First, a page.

Using your library is such an individual experience, based on your unique goals, wants, and needs. Yet it is also a community experience, of shared spaces and communal resources, open to all. Check out a few more things we’ve learned about why communities need libraries.
Your data shouldn’t be an open book. Libraries protect your privacy.
Everyone has a right to access information in private. In fact, 74% of Americans consider it “very important” to stay in control of who can access their personal information—yet only a small minority express confidence in their telecommunications providers’ commitment to securely protecting their data. Librarians have long championed their community members’ right to access information in private. Libraries can serve as an essential refuge where everyone can check out materials or browse the internet without their information being shared.
Librarians have been helping people fact check since forever. Libraries help build knowledge and vet fake news.
Misinformation is no match for a librarian. Separating fact from fiction poses a unique challenge in the internet era: a recent study found that 80% of middle schoolers couldn’t distinguish between sponsored news content and real journalism. With their research expertise and commitment to accuracy, librarians play a key role in helping students and the general public strengthen their media literacy and critical thinking skills.
- How our staff and librarians of practice help build local knowledge »
- How to evaluate sources of news and information here in Oak Park »
Blue state or red state, everyone benefits from an enlightened state. Libraries inspire community dialogue.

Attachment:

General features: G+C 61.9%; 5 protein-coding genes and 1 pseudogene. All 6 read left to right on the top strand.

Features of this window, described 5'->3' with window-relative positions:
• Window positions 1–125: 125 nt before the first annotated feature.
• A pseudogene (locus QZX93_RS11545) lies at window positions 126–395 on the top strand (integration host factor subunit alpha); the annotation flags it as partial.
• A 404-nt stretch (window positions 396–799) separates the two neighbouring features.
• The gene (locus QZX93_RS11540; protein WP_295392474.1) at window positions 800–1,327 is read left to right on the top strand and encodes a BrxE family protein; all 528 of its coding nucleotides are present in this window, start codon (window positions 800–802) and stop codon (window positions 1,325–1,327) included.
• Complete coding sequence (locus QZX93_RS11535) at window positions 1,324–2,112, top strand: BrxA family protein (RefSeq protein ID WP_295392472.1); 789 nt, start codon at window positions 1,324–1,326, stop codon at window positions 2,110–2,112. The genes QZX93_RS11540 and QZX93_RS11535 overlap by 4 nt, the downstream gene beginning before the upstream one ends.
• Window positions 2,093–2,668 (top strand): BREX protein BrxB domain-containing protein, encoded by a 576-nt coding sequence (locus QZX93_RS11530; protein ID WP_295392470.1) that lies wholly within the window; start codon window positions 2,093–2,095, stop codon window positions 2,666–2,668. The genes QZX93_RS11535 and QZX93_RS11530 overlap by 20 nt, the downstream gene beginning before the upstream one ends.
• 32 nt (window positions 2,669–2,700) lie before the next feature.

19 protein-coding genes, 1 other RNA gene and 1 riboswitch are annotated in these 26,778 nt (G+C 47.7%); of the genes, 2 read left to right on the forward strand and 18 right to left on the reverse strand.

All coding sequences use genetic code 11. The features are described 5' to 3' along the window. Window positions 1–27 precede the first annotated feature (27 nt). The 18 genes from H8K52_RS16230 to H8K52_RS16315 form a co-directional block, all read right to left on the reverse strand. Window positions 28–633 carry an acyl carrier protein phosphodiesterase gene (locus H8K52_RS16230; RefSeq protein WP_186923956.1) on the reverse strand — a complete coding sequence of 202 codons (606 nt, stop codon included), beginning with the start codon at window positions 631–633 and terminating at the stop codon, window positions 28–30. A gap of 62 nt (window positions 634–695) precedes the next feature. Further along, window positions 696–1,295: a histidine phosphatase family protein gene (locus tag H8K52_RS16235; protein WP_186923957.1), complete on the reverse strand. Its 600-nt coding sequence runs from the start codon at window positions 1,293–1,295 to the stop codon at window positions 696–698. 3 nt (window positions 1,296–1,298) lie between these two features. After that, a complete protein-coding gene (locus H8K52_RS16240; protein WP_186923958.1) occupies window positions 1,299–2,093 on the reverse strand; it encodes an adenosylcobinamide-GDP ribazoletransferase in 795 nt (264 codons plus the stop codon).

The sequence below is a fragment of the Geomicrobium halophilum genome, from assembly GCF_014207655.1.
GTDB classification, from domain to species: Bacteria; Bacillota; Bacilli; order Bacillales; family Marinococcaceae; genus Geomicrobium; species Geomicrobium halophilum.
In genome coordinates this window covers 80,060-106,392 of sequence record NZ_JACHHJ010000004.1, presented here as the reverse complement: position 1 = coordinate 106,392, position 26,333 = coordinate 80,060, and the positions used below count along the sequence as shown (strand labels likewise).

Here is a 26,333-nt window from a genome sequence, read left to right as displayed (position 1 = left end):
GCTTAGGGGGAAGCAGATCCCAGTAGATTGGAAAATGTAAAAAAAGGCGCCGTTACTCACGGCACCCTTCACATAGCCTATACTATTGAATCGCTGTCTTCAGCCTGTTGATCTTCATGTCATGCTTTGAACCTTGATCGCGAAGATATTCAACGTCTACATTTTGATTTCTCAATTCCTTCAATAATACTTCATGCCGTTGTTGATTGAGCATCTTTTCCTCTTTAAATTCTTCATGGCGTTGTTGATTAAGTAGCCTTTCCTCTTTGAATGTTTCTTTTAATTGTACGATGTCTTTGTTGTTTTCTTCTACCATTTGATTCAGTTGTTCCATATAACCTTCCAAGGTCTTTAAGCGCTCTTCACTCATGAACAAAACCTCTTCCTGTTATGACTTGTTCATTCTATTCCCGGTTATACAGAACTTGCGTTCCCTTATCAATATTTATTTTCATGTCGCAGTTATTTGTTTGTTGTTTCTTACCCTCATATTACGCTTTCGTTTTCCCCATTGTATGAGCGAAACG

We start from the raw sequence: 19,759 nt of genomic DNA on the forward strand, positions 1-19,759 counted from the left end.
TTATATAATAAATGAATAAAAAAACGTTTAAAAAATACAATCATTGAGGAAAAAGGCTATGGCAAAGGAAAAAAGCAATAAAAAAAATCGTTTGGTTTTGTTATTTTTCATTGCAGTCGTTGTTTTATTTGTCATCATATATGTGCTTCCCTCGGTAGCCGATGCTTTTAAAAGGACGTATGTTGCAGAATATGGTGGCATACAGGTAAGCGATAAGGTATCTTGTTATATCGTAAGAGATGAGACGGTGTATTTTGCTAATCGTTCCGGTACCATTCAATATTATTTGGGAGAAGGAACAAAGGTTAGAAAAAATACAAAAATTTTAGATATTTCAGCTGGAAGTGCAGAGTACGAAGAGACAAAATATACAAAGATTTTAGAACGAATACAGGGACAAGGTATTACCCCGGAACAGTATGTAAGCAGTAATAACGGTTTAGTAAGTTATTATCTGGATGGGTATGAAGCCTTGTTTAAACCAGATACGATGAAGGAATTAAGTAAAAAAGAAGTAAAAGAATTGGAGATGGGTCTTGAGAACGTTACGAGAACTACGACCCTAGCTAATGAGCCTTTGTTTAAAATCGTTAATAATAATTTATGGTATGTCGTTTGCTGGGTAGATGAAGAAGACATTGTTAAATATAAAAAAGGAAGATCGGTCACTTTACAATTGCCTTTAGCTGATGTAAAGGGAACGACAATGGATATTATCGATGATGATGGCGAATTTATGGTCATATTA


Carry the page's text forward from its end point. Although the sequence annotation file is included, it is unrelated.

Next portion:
At libraries, everyone is welcome and all opinions have value. Technologists say that people have less chance of encountering people they disagree with than ever before. Service to community is a core value for all libraries. They help inspire understanding through educational resources and diverse materials. Libraries are safe places to learn, discuss challenging topics and find opportunities to better communities.*
*Since 2010, ALA’s Center for Civic Dialogue has been building the capacity of libraries and librarians to help citizens get more engaged in the civic life of their communities. A new initiative, Libraries Transforming Communities: Models for Change, builds on that effort.
Access equals opportunity. Libraries open doors for all people regardless of race, age, education, ethnicity, gender, language, income, physical limitations or geographic barriers.
Libraries are America’s most democratic institutions, ensuring people have access to information and lifelong learning. And libraries are prevalent. (Did you know there are 17,000 public libraries in the United States, more than there are Starbucks or McDonald’s?)